A rainfall is a sign of mercy from the heavens.
In love with Abu Dhabi rain
It will soon become a distant memory, but the rain that blessed the UAE with its mercy recently will not be forgotten. When the first droplets appeared, wishes were uttered on the phone and typed out on our BlackBerries: "Mabrook aleekum el rahma," our way of congratulating one another for the "mercy" or "rahma" of rainfall. We took pictures of the sky to post on Twitter, and we marvelled at the miracle of rain and its ability to cleanse the roads and freshen the air.
The rain last week drew us all out into the street. We rolled down our car windows and cruised along, breathing in the smell that accompanies a rainfall. Many headed out into the desert, or towards the sea shore; anything to get closer to nature.
Weather has an uncanny ability to define one's memories. I had just come back from Europe, where the rain did not cease; a delight for those of us deprived of its presence. On this particular trip, I also experienced snow for the first time. The children in our group loved it; even our youngest, Fatima, cocooned in layers, didn't mind turning blue after a little while in the white garden. It would take her only 10 minutes of warming up inside before rushing out again to make the most of the freezing weather.
Touching the snow was the first thing I wanted to do. It was as soft and fluffy as I expected it to be. The coldness of the temperature and the crisp white blanket on the trees seemed like art. And yet, despite the beauty of it, I still prefer the warmth of our sands and the grandeur of our dunes. I think, after a while, all that white would be too much for me.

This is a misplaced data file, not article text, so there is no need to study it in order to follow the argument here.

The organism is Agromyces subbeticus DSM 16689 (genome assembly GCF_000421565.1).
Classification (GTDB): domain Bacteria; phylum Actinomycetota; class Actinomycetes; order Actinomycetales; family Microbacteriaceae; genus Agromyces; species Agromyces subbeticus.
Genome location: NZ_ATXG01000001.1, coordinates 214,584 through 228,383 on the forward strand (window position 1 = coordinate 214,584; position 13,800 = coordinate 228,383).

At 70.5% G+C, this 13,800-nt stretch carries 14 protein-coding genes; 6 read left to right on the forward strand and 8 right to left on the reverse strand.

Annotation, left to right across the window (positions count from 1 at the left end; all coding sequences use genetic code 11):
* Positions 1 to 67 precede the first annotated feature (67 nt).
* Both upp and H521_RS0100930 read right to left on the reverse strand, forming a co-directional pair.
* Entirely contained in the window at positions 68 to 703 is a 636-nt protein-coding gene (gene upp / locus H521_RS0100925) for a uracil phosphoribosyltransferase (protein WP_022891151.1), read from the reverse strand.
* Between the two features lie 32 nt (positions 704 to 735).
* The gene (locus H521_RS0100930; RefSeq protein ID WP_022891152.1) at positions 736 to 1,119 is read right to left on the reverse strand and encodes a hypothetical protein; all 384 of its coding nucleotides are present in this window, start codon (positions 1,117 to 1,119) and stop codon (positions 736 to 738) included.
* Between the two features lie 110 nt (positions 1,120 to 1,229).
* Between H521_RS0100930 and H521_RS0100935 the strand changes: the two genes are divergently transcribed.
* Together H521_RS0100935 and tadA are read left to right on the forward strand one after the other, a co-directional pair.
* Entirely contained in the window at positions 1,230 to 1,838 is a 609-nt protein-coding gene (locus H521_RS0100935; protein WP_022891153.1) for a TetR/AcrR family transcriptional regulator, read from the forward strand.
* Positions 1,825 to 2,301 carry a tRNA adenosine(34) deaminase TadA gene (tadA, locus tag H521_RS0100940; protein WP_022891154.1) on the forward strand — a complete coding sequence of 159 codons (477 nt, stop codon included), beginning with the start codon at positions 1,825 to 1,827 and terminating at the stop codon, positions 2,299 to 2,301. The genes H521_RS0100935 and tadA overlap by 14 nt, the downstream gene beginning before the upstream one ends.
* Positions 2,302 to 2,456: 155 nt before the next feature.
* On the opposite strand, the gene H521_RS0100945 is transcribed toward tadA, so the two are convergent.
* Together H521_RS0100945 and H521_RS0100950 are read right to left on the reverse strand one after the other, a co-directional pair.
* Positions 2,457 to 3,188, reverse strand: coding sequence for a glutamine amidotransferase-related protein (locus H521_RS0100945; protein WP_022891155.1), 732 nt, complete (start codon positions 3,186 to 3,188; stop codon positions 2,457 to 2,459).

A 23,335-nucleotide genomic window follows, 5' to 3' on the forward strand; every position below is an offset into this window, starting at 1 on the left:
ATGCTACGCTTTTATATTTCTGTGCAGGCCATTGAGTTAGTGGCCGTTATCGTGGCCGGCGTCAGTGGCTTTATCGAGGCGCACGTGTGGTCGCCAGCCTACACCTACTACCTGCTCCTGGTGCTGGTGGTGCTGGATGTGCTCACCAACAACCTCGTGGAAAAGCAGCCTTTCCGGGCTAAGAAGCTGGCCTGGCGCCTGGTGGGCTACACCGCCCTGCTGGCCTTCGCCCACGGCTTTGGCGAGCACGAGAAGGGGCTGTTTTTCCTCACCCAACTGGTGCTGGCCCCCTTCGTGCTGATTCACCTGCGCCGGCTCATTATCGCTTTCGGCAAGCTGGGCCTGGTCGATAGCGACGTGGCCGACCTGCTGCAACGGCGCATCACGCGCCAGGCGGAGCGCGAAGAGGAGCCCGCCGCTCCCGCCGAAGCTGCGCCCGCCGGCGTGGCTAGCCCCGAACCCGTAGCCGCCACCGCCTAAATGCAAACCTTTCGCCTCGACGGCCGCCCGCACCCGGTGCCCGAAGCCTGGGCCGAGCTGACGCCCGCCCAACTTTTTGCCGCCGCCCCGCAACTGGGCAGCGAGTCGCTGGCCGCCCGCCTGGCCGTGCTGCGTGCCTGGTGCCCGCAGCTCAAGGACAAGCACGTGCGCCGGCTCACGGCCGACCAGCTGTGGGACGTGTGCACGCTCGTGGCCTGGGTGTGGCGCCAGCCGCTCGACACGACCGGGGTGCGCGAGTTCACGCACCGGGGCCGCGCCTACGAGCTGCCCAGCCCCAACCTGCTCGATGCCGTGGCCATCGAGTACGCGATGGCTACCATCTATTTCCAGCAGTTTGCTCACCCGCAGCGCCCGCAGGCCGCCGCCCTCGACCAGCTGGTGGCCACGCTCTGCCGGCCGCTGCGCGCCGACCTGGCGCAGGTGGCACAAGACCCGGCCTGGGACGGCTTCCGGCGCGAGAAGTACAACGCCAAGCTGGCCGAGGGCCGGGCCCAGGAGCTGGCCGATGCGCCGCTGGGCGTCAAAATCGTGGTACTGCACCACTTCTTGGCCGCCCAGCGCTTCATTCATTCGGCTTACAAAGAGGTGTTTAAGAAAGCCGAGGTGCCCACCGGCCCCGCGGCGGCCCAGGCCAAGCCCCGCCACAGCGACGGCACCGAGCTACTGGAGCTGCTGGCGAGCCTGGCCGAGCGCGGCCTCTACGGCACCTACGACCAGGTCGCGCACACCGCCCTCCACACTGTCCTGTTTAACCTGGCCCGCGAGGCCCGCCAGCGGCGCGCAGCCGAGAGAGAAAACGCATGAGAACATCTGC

The rain in Europe, as sweet as it seemed, it does not elicit quite the same feelings as rain in Abu Dhabi.
I don't know what it is, but to me, the smell of Abu Dhabi after a rainy day is a love story. Rain reminds us of how we have no control over certain things. Even all the force in a nation can't make the clouds produce rain. Elders used to witness these climate changes, whether they bring good with them or harm, and link it to the happenings of the time, read as signals from God.
The elders of Abu Dhabi did not need a weather forecast to tell them what was coming, especially those living by the sea. They would know from the brightness of the stars, and the sound and length of the thunder. They know if the rain is going to stay for a while or if it's time to head back to the ports.
And when it comes, it is happy news, it brings relief. We prayed for it to rain, and we prayed that no harm would come with the rainfall.
When my brother saw me so thrilled with the weather, he said to me: "The winter is departing, and his farewell to you is this rain, so enjoy it now. I know you are going to miss it for a long time."